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I am using a Nikon D610 and mostly I can get nice landscape shots with long exposure (with f/8-f/11) range using a 35mm f/1.4 lens. However now my issue is, I want to take pictures of a person in front with a nice landscape as the background on the 35mm lens. If I open up to f/1.4 I can get nice shots but then background is blurred out.

On the other hand, even with tripod if I go with f/8+, there is not enough light, and the long exposure will blur the person.

I want to find a compromise for best possible results in such conditions that I can capture the background along with the person.

I am wondering is there anything I can do with camera technique?
Or perhaps something with software like take two shots at f/1.4 with the subject in focus and then the background in focus and somehow blend them together?
Or perhaps take under exposed and over exposed shots and try blending them; unfortunately what I know it makes a fake HDR look, how can I achieve natural looking shots with tack sharp pictures of both subject and background for evening shots in the Alps?

  • Can you let us know what ISO values you have tried? – NickM Feb 20 '15 at 12:30
  • @NickM, depending upon situation i can take clean shots upto 6400 ISO, but still the background just not tends to be sharp enough unless i remove the subject in front, then all is okay – Rizwan Feb 20 '15 at 13:00
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    Actually if it is just the landscape, i alwasy keep the ISO lowest possible and compensate light with long exposure and it seems to work perfectly well – Rizwan Feb 20 '15 at 13:06
  • If you don't want to use flash you can always try focusing at the hyperfocal distance, this could allow you to keep everything in focus without stopping down too much. If you can stop down to f5.6 then your hyperfocal distance will be at about 24ft with a 35mm lens. The DOF will extend from about 11ft in front of you to infinity. Crop to your liking. – moorej Feb 21 '15 at 0:40
  • @moorej Cropping changes the magnification factor from sensor to display and thus changes the depth of field for the same focal length/aperture combination. To put it simply, you are magnifying blur that was too small to be seen by your eyes before and making it larger. Now your eyes can tell the difference. photo.stackexchange.com/a/39273/15871 – Michael C Feb 21 '15 at 21:01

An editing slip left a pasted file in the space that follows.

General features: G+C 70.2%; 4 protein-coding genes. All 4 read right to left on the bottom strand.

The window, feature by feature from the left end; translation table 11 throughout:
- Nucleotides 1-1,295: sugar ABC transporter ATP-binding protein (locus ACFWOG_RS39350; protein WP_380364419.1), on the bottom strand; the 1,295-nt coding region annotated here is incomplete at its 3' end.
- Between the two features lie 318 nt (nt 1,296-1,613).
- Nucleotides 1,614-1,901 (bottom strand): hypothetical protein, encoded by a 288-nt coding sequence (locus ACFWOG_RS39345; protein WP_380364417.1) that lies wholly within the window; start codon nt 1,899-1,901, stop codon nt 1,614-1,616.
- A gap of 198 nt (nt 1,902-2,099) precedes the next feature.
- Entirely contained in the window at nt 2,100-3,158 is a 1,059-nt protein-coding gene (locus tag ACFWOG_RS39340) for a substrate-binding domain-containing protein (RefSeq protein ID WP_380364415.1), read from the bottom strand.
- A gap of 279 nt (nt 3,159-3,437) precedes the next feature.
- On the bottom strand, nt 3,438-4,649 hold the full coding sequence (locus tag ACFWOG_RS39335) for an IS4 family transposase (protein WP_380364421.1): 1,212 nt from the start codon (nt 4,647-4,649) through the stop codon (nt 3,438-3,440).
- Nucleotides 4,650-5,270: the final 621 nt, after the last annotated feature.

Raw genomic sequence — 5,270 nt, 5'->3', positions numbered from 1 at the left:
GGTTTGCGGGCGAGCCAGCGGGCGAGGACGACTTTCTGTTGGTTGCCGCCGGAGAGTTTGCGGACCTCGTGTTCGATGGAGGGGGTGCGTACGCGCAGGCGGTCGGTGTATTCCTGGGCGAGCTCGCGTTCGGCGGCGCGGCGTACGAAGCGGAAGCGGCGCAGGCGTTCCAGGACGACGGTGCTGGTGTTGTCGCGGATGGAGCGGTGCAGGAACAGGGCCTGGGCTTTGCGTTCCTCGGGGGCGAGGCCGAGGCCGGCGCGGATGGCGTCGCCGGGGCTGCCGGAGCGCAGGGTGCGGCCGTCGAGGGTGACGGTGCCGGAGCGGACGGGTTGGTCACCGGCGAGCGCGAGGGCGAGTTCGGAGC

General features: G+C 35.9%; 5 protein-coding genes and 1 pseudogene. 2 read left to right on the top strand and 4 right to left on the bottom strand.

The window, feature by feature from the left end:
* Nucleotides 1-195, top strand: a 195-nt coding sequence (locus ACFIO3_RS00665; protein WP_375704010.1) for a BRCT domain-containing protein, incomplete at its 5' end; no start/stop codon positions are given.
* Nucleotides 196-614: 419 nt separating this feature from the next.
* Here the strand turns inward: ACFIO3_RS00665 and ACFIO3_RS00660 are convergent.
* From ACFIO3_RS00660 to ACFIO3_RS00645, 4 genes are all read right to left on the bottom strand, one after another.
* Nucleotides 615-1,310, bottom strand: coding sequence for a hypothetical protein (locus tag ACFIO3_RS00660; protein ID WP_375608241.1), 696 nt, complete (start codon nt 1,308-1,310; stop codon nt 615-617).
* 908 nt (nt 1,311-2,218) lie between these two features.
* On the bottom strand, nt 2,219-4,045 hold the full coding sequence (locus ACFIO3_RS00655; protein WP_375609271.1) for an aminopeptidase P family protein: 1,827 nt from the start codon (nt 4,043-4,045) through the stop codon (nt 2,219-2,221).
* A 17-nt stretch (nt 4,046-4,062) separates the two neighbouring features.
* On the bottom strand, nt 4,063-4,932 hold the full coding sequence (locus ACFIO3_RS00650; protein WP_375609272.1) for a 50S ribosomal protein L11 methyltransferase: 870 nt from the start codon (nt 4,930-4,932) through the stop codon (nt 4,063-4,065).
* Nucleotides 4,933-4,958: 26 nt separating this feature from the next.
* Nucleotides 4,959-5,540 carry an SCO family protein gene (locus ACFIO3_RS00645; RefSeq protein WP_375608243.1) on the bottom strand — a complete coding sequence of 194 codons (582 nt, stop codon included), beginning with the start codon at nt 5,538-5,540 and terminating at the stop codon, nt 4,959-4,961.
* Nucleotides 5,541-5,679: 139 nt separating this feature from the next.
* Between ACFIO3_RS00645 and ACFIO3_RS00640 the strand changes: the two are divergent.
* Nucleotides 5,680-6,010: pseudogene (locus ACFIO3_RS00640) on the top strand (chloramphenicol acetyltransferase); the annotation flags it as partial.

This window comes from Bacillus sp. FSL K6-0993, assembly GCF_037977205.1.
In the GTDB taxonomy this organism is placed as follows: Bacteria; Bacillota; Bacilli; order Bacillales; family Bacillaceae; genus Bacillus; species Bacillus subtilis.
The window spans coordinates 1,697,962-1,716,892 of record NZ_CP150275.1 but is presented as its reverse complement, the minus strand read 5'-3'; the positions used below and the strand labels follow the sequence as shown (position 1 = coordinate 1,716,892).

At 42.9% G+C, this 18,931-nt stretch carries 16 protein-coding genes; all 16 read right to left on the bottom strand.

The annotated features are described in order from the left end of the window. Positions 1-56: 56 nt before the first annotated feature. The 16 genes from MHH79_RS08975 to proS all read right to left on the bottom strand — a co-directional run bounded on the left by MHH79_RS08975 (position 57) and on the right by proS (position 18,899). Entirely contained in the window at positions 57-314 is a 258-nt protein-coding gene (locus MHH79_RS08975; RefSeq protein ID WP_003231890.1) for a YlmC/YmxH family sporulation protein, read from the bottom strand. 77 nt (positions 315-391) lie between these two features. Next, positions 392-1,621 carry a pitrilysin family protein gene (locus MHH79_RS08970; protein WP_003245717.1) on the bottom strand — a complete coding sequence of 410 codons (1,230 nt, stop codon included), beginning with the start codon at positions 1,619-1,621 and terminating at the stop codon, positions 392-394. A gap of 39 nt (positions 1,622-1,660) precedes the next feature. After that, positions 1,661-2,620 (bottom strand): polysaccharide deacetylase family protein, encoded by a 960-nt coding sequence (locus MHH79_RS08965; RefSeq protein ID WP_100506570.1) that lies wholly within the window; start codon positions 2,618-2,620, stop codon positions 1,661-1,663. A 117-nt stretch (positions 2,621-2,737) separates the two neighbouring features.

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You can either use a flash to expose the subject (you won't be able to see them walking into or out of the frame), or you can, as you suggest, take two shots and blend them in Photoshop - a matter of a few minutes work.

Making an exposure blended shot would require the subject to stand preternaturally still between shots for a decent effect.

  • thanks, i don't want to use flash but have not yet tried the blending techniques, i will invest some effort in this direction and see how it goes. – Rizwan Feb 20 '15 at 12:59
  • Make sure the person doesn't walk out of the frame after the flash has gone off or the background will show through them. They don't have to be perfectly still but any large movements could cause a black outline in the final image, or the background bleeding through. – Matt Grum Feb 20 '15 at 14:08
  • Walk in or out before or after the flash — it doesn't matter which. – mattdm Feb 20 '15 at 19:05
  • +1 good answer. I have a question: Why does the blend of exposures require the person to stand still? Does that mean you suggest having the person in the image that exposes the landscape, too? Why not photograph the landscape on it's own, without a wrong exposed person that's removed in post processing anyway? Then have single shots of the person exposed well. I guess that would make post processing a lot easier. (this assumes use of the tripod mentioned in the question) I probably missunderstood you, please elaborate. – null Feb 20 '15 at 19:41
  • @null I think the point was that using existing light to make a single exposure with small aperture would require the subject to stand impossibly still. – Caleb Feb 20 '15 at 19:44
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If done right, these kind shots can look amazing. One technique is to have your subject stay perfectly still for the 25 - 35 seconds you need for the exposure. Some photographers do this really well; Paul Zizka comes to mind. The other common technique is taking several exposures and masking in Photoshop. Depends on how skilled you are with masking, this can produce very realistic but on the other end of the spectrum very unrealistic results.

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